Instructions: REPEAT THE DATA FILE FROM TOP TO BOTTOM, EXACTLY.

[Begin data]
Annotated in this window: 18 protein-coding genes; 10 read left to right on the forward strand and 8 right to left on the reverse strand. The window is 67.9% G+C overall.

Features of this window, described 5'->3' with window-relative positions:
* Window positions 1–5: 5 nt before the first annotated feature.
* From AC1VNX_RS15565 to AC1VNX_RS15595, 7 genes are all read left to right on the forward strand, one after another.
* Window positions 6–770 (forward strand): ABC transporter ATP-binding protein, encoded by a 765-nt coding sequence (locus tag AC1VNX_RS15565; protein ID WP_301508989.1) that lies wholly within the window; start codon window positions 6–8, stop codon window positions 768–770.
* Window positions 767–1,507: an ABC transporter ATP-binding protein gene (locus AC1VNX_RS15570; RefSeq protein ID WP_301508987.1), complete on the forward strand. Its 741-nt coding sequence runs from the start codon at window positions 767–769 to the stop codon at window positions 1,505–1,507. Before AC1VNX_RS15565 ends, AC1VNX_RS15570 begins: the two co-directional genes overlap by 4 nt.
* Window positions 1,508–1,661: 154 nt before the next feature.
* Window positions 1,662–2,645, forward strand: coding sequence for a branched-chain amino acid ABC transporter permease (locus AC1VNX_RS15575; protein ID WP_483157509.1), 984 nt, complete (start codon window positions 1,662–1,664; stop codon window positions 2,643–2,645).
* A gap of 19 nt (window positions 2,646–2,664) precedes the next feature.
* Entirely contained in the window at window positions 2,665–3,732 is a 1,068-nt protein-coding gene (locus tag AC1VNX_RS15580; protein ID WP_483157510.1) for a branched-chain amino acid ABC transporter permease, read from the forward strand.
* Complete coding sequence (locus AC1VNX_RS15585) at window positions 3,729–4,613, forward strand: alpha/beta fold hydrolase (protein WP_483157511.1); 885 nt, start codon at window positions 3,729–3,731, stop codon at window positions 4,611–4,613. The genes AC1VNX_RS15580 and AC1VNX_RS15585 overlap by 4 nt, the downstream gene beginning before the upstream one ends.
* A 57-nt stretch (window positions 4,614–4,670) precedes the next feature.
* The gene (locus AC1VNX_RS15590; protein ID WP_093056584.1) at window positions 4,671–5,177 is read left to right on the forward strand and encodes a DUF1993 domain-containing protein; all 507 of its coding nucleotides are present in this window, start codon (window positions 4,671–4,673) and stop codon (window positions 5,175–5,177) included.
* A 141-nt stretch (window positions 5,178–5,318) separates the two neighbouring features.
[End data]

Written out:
Annotated in this window: 18 protein-coding genes; 10 read left to right on the forward strand and 8 right to left on the reverse strand. The window is 67.9% G+C overall.

Features of this window, described 5'->3' with window-relative positions:
* Window positions 1–5: 5 nt before the first annotated feature.
* From AC1VNX_RS15565 to AC1VNX_RS15595, 7 genes are all read left to right on the forward strand, one after another.
* Window positions 6–770 (forward strand): ABC transporter ATP-binding protein, encoded by a 765-nt coding sequence (locus tag AC1VNX_RS15565; protein ID WP_301508989.1) that lies wholly within the window; start codon window positions 6–8, stop codon window positions 768–770.
* Window positions 767–1,507: an ABC transporter ATP-binding protein gene (locus AC1VNX_RS15570; RefSeq protein ID WP_301508987.1), complete on the forward strand. Its 741-nt coding sequence runs from the start codon at window positions 767–769 to the stop codon at window positions 1,505–1,507. Before AC1VNX_RS15565 ends, AC1VNX_RS15570 begins: the two co-directional genes overlap by 4 nt.
* Window positions 1,508–1,661: 154 nt before the next feature.
* Window positions 1,662–2,645, forward strand: coding sequence for a branched-chain amino acid ABC transporter permease (locus AC1VNX_RS15575; protein ID WP_483157509.1), 984 nt, complete (start codon window positions 1,662–1,664; stop codon window positions 2,643–2,645).
* A gap of 19 nt (window positions 2,646–2,664) precedes the next feature.
* Entirely contained in the window at window positions 2,665–3,732 is a 1,068-nt protein-coding gene (locus tag AC1VNX_RS15580; protein ID WP_483157510.1) for a branched-chain amino acid ABC transporter permease, read from the forward strand.
* Complete coding sequence (locus AC1VNX_RS15585) at window positions 3,729–4,613, forward strand: alpha/beta fold hydrolase (protein WP_483157511.1); 885 nt, start codon at window positions 3,729–3,731, stop codon at window positions 4,611–4,613. The genes AC1VNX_RS15580 and AC1VNX_RS15585 overlap by 4 nt, the downstream gene beginning before the upstream one ends.
* A 57-nt stretch (window positions 4,614–4,670) precedes the next feature.
* The gene (locus AC1VNX_RS15590; protein ID WP_093056584.1) at window positions 4,671–5,177 is read left to right on the forward strand and encodes a DUF1993 domain-containing protein; all 507 of its coding nucleotides are present in this window, start codon (window positions 4,671–4,673) and stop codon (window positions 5,175–5,177) included.
* A 141-nt stretch (window positions 5,178–5,318) separates the two neighbouring features.